Evidence, however, suggests the two-pronged strategy isn’t wholly successfully. Newly-publicised records show that, until the end of 2014, Chinese-origin volunteers made up the second-largest group of non-West Asian fighters in the Islamic State, after Russians — far ahead of the Europeans the world has been hearing so much about.

In addition, China faces substantial threats from Xinjiang-origin jihadists operating from Afghanistan and Pakistan’s North-West—groups who could become increasingly powerful, enriched by revenues from the narcotics trade, if Afghanistan and its Central Asian neighbours descend into anarchy.

Ensuring Pakistan’s intelligence services remain on its side is essential, as Beijing sees it, to containing the threat from across the Karokaram. As long as Pakistan’s Inter-Services Intelligence Directorate can contain Xinjiang jihadists like the East Turkestan Islamic Movement inside its own territory, the threat of a full-scale insurgency erupting in China will be minimal.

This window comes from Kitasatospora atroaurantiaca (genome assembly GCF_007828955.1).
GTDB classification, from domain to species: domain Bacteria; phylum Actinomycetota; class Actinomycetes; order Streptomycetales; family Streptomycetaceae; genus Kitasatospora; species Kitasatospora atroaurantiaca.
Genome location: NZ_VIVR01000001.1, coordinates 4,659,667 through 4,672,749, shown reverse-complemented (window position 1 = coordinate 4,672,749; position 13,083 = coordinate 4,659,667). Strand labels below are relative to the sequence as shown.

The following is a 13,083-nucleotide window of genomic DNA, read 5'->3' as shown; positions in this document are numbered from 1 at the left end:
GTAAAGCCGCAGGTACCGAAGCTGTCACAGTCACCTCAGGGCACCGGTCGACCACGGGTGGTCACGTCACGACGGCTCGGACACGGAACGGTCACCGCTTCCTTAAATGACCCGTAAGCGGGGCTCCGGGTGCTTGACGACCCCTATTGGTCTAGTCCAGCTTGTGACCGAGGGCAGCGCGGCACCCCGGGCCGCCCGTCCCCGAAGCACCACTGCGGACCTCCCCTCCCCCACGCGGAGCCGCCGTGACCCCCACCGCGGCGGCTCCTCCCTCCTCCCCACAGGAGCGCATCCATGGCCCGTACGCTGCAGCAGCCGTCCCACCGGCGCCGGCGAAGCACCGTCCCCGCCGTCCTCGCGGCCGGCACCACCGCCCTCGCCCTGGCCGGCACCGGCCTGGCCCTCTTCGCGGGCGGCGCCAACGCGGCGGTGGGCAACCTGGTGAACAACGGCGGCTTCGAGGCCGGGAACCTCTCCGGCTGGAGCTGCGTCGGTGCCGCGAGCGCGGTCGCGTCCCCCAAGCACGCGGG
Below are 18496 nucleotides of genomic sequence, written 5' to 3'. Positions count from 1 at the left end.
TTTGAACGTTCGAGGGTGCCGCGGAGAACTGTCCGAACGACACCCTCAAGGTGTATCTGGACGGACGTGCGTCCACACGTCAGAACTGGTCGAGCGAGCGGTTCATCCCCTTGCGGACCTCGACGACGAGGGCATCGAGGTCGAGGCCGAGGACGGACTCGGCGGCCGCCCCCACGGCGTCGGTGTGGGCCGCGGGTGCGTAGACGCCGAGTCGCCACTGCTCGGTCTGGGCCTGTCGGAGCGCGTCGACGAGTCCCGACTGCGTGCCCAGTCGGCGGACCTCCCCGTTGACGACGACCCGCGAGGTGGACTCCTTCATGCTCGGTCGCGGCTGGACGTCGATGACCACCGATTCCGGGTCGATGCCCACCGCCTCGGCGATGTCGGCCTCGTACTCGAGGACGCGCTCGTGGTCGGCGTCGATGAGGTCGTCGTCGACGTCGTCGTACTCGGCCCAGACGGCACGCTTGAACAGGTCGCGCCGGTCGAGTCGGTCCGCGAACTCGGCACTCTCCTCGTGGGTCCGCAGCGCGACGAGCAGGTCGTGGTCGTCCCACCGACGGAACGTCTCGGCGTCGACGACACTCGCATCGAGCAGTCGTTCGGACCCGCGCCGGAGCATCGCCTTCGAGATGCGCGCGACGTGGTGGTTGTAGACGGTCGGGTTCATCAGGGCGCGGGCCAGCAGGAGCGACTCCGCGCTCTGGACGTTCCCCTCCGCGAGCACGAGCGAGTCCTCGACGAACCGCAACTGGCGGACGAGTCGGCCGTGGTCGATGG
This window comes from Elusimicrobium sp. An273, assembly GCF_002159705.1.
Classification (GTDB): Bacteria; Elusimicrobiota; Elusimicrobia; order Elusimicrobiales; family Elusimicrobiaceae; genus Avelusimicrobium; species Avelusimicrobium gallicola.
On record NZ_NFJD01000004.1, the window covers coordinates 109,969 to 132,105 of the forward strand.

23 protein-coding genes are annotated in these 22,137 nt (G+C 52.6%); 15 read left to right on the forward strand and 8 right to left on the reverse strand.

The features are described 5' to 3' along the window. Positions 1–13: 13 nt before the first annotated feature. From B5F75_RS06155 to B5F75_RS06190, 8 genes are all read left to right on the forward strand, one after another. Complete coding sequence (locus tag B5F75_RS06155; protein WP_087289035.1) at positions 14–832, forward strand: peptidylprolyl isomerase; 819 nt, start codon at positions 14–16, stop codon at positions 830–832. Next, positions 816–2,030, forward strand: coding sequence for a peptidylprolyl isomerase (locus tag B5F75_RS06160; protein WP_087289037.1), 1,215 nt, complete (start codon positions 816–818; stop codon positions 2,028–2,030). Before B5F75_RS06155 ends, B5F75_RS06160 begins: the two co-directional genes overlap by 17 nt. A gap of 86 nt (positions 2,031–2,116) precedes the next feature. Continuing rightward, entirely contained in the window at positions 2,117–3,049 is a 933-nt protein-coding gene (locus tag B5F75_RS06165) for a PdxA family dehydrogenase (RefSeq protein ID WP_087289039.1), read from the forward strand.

From China’s point of view, therefore, blocking India’s effort to have one terrorist sanctioned — a terrorist who, moreover, has the great virtue of never having spoken against Beijing, despite its violence against Muslims in Xinjiang — is a small price to pay.

There can be no doubt that China’s position is entirely unprincipled, lacking even the smallest fig-leaf of rational justification. There can be no doubt, either, that China isn’t about to change its mind.

New Delhi, though, needs to be clear-eyed about just how little the international sanctions regime is actually worth before deciding how to respond. The sanctioning of the Lashkar-e-Taiba’s parent organisation, the Jamaat-ud-Dawa, by the United Nations after 26/11 hasn’t forced Pakistan to shut down down either its military infrastructure or charitable operations.

Even though the United States’ Treasury Department has had stringent sanctions in place against Dawood Ibrahim Kaskar for years, similarly, they’ve done nothing to stop him from living in all but plain sight in Karachi — with the knowledge of the world’s powers.